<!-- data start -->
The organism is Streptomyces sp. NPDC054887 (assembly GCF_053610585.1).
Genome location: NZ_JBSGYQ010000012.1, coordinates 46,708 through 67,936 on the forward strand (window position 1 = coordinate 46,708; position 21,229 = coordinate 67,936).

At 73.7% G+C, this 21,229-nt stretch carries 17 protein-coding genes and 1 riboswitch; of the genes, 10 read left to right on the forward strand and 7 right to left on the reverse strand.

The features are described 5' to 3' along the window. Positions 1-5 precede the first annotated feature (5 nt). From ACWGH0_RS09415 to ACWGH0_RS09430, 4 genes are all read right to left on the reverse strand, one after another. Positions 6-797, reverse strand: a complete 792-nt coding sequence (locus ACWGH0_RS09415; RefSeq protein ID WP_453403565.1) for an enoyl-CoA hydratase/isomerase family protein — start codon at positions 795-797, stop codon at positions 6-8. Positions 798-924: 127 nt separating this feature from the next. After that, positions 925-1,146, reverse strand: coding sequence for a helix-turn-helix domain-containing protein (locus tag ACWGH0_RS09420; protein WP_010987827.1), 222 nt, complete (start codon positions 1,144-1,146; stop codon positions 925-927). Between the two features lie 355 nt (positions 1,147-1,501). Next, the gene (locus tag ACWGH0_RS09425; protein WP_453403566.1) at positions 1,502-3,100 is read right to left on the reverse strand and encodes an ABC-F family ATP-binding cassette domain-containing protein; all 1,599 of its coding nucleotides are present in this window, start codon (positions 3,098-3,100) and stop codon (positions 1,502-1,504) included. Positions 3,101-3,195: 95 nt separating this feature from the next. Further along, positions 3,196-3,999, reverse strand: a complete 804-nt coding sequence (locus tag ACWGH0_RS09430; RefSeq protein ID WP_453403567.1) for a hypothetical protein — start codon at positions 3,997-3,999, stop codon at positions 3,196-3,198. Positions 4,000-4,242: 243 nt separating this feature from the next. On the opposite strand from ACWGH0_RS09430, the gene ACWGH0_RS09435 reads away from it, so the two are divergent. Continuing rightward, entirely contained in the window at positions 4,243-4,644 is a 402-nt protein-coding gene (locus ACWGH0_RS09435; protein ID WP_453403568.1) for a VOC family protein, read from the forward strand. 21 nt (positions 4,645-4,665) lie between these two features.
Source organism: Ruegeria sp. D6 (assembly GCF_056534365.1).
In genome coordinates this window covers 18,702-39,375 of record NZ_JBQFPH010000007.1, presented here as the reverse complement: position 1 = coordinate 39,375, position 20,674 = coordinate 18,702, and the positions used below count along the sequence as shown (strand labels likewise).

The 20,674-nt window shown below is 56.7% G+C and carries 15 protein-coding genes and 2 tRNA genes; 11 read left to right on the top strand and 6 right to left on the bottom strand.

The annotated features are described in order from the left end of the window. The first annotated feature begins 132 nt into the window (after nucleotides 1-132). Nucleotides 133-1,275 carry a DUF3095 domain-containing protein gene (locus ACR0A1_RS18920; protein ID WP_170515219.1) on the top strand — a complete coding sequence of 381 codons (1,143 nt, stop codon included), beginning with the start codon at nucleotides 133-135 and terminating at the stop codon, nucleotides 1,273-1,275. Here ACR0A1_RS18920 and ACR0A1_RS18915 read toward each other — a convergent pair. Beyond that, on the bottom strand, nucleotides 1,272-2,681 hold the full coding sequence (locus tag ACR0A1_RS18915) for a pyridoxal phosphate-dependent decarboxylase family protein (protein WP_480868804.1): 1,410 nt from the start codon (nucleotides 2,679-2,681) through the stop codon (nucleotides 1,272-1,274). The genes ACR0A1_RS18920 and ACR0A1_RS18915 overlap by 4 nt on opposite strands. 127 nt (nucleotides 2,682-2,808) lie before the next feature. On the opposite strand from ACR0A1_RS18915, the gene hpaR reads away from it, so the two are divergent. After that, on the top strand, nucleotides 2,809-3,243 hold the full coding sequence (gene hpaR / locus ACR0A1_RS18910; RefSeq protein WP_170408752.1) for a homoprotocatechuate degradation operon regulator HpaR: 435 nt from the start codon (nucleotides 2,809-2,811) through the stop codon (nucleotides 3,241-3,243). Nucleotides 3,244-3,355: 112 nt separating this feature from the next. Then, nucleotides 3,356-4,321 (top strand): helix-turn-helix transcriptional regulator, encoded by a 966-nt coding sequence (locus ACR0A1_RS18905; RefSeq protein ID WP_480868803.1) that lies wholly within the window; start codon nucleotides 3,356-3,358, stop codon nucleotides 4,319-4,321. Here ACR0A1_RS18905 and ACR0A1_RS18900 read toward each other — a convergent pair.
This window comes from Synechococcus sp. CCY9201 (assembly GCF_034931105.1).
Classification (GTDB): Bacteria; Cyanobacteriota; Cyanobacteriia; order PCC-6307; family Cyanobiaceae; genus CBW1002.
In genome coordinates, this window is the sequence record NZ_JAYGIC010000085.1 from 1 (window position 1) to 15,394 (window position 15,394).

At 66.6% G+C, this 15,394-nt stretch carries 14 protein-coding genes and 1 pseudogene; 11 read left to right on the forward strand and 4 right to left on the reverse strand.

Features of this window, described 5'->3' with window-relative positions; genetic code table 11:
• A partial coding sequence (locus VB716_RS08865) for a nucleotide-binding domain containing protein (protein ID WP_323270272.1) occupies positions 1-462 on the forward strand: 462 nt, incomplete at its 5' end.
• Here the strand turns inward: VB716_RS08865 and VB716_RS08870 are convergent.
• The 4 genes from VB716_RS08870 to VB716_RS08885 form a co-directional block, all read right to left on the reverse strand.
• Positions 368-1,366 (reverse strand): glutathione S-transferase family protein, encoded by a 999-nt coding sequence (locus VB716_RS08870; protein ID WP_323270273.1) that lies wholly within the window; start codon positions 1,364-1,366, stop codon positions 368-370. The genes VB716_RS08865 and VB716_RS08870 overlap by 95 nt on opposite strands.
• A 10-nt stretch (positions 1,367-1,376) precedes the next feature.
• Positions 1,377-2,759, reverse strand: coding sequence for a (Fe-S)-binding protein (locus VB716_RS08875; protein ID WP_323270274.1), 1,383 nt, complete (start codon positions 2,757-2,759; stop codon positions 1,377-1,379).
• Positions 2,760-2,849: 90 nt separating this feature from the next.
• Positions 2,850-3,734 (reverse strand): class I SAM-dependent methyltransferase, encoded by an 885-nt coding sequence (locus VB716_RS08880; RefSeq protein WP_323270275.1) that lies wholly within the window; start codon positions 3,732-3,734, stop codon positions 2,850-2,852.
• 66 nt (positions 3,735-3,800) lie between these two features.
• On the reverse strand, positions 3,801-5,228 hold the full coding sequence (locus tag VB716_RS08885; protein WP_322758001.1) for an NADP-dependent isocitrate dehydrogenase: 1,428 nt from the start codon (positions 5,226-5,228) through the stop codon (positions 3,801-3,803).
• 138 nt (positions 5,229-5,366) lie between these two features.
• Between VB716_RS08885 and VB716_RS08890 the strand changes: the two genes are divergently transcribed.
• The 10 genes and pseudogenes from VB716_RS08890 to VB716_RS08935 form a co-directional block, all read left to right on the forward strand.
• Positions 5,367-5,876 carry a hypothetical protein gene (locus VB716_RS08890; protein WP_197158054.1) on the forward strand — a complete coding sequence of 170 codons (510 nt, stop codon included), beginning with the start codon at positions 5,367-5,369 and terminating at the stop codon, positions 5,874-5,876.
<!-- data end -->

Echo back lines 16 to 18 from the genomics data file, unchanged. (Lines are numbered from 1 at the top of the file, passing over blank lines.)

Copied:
• The 4 genes from VB716_RS08870 to VB716_RS08885 form a co-directional block, all read right to left on the reverse strand.
• Positions 368-1,366 (reverse strand): glutathione S-transferase family protein, encoded by a 999-nt coding sequence (locus VB716_RS08870; protein ID WP_323270273.1) that lies wholly within the window; start codon positions 1,364-1,366, stop codon positions 368-370. The genes VB716_RS08865 and VB716_RS08870 overlap by 95 nt on opposite strands.
• A 10-nt stretch (positions 1,367-1,376) precedes the next feature.